The head of the FBI said Wednesday that the government had "purchased a tool" enabling investigators to access an iPhone belonging to San Bernardino gunman Syed Farook.
The disclosure by James Comey in a speech at Ohio's Kenyon College was a departure from previous official statements, which had been vague in explaining the details of how the government broke into the phone last month.
The Justice Department had only said that a third party had "demonstrated" an alternate method of unlocking the device to the FBI the evening before federal prosecutors filed a motion to delay a court hearing on the matter.
"The people that we bought this [tool] from – I know a fair amount about them and I have a high degree of confidence that they are very good at protecting it, and their motivations align with ours," Comey said during a question-and-answer period following his talk.
Comey added that the technology only works on an iPhone 5C, the type of phone used by Farook.
"This doesn’t work on [an iPhone] 6S, doesn’t work in a 5S, and so we have a tool that works on a narrow slice of phones," he added.
Neither the Justice Department nor the FBI could immediately provide further details.
The exact method the FBI used to access information on Farook's phone is a mystery that has puzzled Apple software engineers and outside experts alike. After the FBI hacked into the phone, Magistrate Judge Sheri Pym vacated her order compelling Apple to assist the FBI in hacking their phone, which also took away any obvious legal avenues Apple might have used to learn how the FBI did it.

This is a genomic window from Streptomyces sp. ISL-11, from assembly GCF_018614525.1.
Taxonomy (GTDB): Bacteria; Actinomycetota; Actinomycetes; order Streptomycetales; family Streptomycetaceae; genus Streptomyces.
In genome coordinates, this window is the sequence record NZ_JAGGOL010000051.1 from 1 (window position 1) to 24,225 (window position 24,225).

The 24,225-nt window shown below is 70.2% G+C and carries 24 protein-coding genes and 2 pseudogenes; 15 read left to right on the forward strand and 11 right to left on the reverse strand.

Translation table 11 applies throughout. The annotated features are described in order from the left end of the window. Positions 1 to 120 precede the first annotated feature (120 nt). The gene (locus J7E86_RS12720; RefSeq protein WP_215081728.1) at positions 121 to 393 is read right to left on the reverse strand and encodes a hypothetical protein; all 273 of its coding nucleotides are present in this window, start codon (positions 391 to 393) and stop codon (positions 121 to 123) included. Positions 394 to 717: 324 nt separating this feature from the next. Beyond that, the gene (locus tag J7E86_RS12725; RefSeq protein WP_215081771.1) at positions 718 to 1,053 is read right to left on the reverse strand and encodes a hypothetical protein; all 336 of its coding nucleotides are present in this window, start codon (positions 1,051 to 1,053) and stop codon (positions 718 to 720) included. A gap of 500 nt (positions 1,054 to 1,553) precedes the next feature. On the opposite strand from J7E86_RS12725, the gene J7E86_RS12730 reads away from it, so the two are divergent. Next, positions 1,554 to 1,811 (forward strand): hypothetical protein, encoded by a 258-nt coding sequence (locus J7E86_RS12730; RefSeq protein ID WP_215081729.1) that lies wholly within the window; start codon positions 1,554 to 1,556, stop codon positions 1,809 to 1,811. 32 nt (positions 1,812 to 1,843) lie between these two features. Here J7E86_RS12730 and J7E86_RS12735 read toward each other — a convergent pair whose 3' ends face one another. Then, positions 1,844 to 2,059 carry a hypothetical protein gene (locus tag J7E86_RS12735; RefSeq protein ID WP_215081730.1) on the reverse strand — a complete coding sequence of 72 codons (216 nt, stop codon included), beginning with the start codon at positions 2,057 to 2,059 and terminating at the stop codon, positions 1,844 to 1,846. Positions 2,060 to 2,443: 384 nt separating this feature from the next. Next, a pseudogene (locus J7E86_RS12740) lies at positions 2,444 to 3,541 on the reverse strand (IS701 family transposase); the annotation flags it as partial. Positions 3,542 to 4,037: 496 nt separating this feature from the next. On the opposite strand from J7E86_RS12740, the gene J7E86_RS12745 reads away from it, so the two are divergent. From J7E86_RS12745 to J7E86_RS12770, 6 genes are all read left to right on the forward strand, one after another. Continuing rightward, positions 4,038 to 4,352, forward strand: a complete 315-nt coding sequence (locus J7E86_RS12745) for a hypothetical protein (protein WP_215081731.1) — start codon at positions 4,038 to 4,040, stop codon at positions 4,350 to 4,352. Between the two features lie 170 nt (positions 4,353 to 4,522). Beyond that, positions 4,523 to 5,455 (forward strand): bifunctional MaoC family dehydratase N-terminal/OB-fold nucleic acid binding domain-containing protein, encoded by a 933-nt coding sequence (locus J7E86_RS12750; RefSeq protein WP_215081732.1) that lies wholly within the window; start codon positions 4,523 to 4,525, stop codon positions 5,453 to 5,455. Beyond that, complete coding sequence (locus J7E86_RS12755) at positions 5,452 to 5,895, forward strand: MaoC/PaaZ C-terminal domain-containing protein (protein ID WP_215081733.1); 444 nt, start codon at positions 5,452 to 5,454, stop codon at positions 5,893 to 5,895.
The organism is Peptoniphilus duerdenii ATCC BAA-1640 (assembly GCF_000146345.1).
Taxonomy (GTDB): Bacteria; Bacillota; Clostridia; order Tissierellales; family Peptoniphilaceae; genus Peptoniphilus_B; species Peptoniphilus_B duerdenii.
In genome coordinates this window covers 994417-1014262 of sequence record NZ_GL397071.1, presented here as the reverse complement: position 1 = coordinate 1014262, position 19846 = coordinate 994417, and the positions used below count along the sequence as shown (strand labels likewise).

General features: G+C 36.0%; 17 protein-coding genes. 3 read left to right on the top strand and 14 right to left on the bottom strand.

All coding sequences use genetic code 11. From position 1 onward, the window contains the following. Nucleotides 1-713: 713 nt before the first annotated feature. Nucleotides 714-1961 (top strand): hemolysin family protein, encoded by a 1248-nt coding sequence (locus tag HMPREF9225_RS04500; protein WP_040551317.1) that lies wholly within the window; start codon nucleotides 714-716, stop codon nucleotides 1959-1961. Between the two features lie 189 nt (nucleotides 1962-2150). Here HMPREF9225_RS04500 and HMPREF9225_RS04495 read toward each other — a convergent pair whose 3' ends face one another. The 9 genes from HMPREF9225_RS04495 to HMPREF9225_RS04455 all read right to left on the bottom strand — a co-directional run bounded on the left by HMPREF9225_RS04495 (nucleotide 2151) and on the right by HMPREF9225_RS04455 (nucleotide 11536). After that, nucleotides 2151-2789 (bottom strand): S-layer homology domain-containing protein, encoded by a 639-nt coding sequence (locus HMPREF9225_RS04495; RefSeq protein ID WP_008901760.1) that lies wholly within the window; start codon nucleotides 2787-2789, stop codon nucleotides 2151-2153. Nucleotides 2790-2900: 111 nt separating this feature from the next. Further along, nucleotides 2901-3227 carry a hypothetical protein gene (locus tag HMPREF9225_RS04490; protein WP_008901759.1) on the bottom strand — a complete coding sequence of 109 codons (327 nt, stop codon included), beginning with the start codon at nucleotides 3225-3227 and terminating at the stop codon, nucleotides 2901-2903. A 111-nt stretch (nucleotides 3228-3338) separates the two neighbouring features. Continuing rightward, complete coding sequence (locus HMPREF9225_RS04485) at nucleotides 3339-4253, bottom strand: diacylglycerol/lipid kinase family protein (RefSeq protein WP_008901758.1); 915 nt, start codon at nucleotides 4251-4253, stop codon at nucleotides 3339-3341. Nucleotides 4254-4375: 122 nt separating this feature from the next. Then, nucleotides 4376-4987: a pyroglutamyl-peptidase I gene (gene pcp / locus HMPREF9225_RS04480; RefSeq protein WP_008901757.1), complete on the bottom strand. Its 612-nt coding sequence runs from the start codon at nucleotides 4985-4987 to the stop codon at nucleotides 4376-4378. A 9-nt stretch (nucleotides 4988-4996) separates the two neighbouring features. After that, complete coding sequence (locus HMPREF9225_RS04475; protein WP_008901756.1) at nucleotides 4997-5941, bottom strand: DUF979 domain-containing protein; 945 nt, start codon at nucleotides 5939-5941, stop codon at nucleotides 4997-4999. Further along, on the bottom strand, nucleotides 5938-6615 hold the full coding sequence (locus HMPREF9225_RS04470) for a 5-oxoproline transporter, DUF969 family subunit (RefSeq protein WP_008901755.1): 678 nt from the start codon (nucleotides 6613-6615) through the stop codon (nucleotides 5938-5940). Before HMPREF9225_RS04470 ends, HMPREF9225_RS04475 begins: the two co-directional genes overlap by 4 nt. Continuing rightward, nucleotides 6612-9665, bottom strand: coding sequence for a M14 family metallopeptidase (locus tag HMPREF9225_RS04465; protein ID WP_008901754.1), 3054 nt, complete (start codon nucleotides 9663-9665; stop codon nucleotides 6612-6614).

A senior law enforcement official told The Associated Press last month that the FBI managed to defeat an Apple security feature that threatened to delete the phone's contents if the FBI failed to enter the correct passcode combination after 10 tries. That allowed the government to repeatedly and continuously test passcodes in what's known as a brute-force attack until the right code is entered and the phone is unlocked.
It wasn't clear how the FBI dealt with a related Apple security feature that introduces increasing time delays between guesses.
At the time, Comey said with those features removed, the FBI could break into the phone in 26 minutes.
Farook died with his wife in a gun battle with police after they killed 14 people Dec. 2 in San Bernardino, Calif. The iPhone, issued to Farook by his employer, the county health department, was found in a vehicle the day after the shooting.
A senior FBI official told The Wall Street Journal Tuesday that investigators were still analyzing the phone and had not decided whether to disclose what they had found.
Fox News' Matthew Dean and the Associated Press contributed to this report.